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ENGAGE Research Participants: Tips for a Better User Experience

By: Cait Wilson, Ph.D. Candidate, University of Utah

Research participants are essential to the market research and insights industry; the data companies use to make informed business decisions would not exist without consumers input. Therefore, creating a positive research experience for participants is critical to engage consumers and motivate them to participate.

Unfortunately, market researchers often offer research participants bad user experiences. For example, people frequently complain about having to fill out long, repetitive surveys that are hard to understand and answer. As a result, participants are likely to think poorly about the brand associated with the research and don’t participate in research again. A solution was needed…

GRBN in partnership with more than 30 market research organizations recently conducted extensive research on what makes a good user experience. As a result, a handbook was created called “ENGAGE: 101 Tips to Improve the Research Participant User Experience” and was released this week. The tips are focused on improving user experiences in four key areas of research: online communities, online surveys, passive metering, and qualitative research. One useful tip from each area of research is discussed below.


Online Communities: Mobile First When Designing Activities

Today’s customers decide whether to participate in research or not. It’s important user experiences in online communities are as convenient as possible. This means offering activities in online communities that can be accessed on devices consumers use most. Half of customers favor using their mobile devices or tablets when participating in online communities. So, it’s important to design and program activities that can be easily accessed on devices with smaller screens (e.g., mobile phones). 

Online Surveys: Share Back

GRBN conducted A/B survey testing (i.e., comparing user experiences across a variety of survey designs). The results show market researchers can add an extra two to three minutes to a survey by adding attitudinal questions that are of interest to survey-takers. Satisfaction with the user experience increases and you don’t even have to offer additional incentives to complete the survey. Then share back the data (in aggregate form), to show participants how other people with similar demographics answered the same questions.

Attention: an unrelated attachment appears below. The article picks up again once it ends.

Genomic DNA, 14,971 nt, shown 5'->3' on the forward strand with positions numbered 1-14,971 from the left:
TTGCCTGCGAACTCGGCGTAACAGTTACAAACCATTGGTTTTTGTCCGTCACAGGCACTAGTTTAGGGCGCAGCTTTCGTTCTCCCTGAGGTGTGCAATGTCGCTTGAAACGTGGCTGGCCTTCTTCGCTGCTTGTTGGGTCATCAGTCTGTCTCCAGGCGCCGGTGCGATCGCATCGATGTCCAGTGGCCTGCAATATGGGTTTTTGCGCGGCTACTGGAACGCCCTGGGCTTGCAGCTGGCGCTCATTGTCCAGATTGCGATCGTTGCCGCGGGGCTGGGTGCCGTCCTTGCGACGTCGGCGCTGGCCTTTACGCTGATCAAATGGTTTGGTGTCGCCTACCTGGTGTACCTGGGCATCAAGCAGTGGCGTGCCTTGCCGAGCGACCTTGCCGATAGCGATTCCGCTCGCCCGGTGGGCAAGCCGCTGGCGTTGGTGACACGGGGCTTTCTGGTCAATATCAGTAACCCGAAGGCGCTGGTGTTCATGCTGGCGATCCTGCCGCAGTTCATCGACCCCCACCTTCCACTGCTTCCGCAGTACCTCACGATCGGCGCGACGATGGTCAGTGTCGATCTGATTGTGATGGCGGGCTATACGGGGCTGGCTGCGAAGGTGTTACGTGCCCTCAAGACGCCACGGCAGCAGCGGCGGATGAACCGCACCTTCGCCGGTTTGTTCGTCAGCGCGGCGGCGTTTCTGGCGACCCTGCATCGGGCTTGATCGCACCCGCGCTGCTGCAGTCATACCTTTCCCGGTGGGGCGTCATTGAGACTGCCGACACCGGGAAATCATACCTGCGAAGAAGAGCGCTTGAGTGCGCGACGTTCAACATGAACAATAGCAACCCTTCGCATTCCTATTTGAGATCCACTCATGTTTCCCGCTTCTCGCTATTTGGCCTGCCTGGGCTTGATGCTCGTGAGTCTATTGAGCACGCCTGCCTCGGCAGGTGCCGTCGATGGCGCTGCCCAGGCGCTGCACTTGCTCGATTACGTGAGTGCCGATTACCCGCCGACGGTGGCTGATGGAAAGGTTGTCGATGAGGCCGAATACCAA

Passive Metering: Easy Installation Flow

Passive metering (i.e., unobtrusively recording consumers digital behavior with installed software) should be made as easy as possible for participants. Ideally, there should be a one-click installation process where participants can install the software on all of their devices (e.g., mobile phone, computer, and tablet). All unnecessary technical details should be excluded from the process. When activated, the software should run continuously with no problems until the participant uninstalls the software. 

Qualitative Research: Consider In-Situ

Offer more opportunities for research participants to do in-situ interviews (i.e., interviews conducted on-site). Participants enjoy doing in-store and in-home interviews because they are more convenient, exciting, and easier for participants to get to. Market researchers are able to see participants interacting with the real-world environment and on-site interviews provide a setting that allows participants to more authentically talk about the product or category.

These tips for online communities, online surveys, passive metering, and qualitative research can be used to help improve research participants user experiences. Consider trying the tips mentioned above in your own research. Want more tips? You can access the handbook here for 101 useful tips to improve user experiences, it’s free to download! Be sure to tell GRBN what you think about the handbook and the impact the tips have had on your market and consumer research.

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